Bryan, Eldredge join Bentley ride
Monday, September 30, 2013
– Dierks Bentley added Luke Bryan and Brett Eldredge to the all-star lineup of artists at his eighth annual "Miles & Music for Kids" celebrity motorcycle ride and concert on Sun., Nov. 3 in Nashville, he announced today.
Benefiting Monroe Carell Jr. Children's Hospital at Vanderbilt, this year's event kicks off CMA week and includes previously announced special guests Jake Owen and Easton Corbin. Riders will begin the day with Bentley at the Harley-Davidson of Columbia for a scenic hour-long motorcycle ride ending at downtown Nashville's Riverfront Park for a music-filled afternoon.
Tickets for the family-friendly event are available now through Ticketmaster.com. Fans can purchase a combo ticket for the ride and concert for $50 or individual concert tickets for $30. Special VIP packages are also available. All proceeds will benefit Monroe Carell Jr. Children's Hospital at Vanderbilt, a Children's Miracle Network Hospital.
More news for Dierks Bentley
CD reviews for Dierks Bentley
Up on the Ridge
Dierks Bentley takes a left, turn, sort of, on his fifth studio disc. Bentley has built a solid reputation as a country artist with a slew of hits and catchy songs with edge. But here, Bentley goes bluegrass or at least 12 songs steeped in that sound. This is nothing new for Bentley, who previously has recorded bluegrass songs.
Much to his credit, Bentley does not come off as a dilettante, but, instead, someone who feels comfortable with the music from the lead-off title track to the closing sad »»»
Feel That Fire
Like it or not, music is a business. And when an artist as vital to the country world (so-called commercial country and beyond) as Dierks Bentley releases a new record, you can be sure that somewhere, someone in a suit is looking at graphs. So, in that unholy spirit, let's look at "Feel That Fire" in those terms. If it were a pie chart, it'd be dominated by two equally big old slices, one labeled Rockers and one labeled Ballads. The songs making up the former never fail to work »»»
Greatest Hits: Every Mile A Memory 2003-2008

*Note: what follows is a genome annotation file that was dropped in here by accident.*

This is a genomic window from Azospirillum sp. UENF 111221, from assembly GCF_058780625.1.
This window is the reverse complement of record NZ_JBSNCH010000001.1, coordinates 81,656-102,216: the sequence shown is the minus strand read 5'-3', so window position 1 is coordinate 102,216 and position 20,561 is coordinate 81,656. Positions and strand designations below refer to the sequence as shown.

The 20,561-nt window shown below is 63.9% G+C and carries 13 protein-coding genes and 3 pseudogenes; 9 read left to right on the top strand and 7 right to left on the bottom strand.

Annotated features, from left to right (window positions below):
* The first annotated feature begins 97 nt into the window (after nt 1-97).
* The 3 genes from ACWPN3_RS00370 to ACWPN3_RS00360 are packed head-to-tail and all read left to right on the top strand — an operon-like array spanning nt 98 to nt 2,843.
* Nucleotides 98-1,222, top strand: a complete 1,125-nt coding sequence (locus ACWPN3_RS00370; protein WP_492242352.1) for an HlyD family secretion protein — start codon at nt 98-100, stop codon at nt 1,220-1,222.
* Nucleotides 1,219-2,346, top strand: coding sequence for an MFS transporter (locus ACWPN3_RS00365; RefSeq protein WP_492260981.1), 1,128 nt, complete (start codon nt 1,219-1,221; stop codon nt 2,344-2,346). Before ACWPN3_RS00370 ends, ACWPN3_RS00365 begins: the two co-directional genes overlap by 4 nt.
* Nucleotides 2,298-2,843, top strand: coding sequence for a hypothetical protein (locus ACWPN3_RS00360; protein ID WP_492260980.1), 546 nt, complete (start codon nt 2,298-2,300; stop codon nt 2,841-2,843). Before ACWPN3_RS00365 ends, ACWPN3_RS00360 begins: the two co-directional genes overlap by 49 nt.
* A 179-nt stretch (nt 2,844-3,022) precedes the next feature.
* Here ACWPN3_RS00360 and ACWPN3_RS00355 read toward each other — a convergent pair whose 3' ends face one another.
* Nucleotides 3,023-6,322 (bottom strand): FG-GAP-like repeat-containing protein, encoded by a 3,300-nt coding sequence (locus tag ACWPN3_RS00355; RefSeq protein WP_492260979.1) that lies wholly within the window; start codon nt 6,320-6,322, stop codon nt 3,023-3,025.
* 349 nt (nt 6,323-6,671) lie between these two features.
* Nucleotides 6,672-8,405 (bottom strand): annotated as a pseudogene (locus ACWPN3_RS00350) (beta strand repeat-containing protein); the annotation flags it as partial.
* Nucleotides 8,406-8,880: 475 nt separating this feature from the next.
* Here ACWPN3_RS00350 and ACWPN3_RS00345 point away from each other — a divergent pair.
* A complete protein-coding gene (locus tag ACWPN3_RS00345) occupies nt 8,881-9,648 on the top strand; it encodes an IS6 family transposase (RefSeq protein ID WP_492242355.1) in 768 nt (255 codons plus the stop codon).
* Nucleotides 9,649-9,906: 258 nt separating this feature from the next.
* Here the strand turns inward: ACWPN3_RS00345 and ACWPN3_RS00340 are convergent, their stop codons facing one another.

The idea of letting your fans pick the front and back cover photos and title of your greatest hits package could strike the casual observer either as gimmickry or a thank you to the hardcore. Not to mention having thousands of your fans fork over a few bucks to be listed as executive producers, albeit for charity. Fortunately, for Bentley, this effort does not come off as calculated.
He accumulated a slew of excellent songs in a career continuing on the upward trajectory. »»»
Editorial: Walking the talk
When names like Hank Williams, Johnny Cash, Waylon and the Hag are invoked, you're talking hard core country. These are the touchstones of country , the guys who made country music what it was and still is (or maybe can be). When these folks would sing about being down-and-out and the rough-and-tumble, they knew of what they were singing about. Fast forward a few years to the country singers of today. »»»
Concert Review: For The Lone Bellow, familiarity breeds even more success
Familiarity didn't seem to breed any contempt for The Lone Bellow. In fact, just the opposite for the New York trio, making its fourth appearance in the area since February.
That has only served to increase the fan base of the rootsy, sometimes country, more often soulful group, as they headlined a sold-out crowd of about 930 at the venerable rock club.... »»»
Concert Review: Foster, Smith finally join forces, fortunately
Years in the talking, long-time friends Radney Foster and Darden Smith finally hit the road together. While the current tour - all one week of it - is on the short side time-wise, the music had not only length, but a lot of depth.
Foster, who has enjoyed a successful recording and perhaps more importantly songwriting career in the country realm, and... »»»
Country News Digest
Elsewhere in the news
Currently at the CST blogs
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Days of Gold
Jake Owen aims to satisfy all comers (that is, if the current country is your thing), but the individual pieces don't quite add up. The songs may stand up on their own well enough, but when all is said and done, Owen remains an artist without much of an identity or sound. Take, for example, Beachin',
one of countless country songs about the good life. Like many of his counterparts these days, there's a spoken, neo hip hop rap part to it. »»»
Talk about strange bedfellows. Who would have thunk that Billie Joe Armstrong of Green Day and singer Norah Jones, who has veered in a more rootsy direction in recent years, would ever have put out a disc, let alone one so refreshing as this tribute to the Everly Brothers? The title is a bit of conundrum. Is the disc meant as a present of sorts to the Everlys, their fans and their musical style? »»»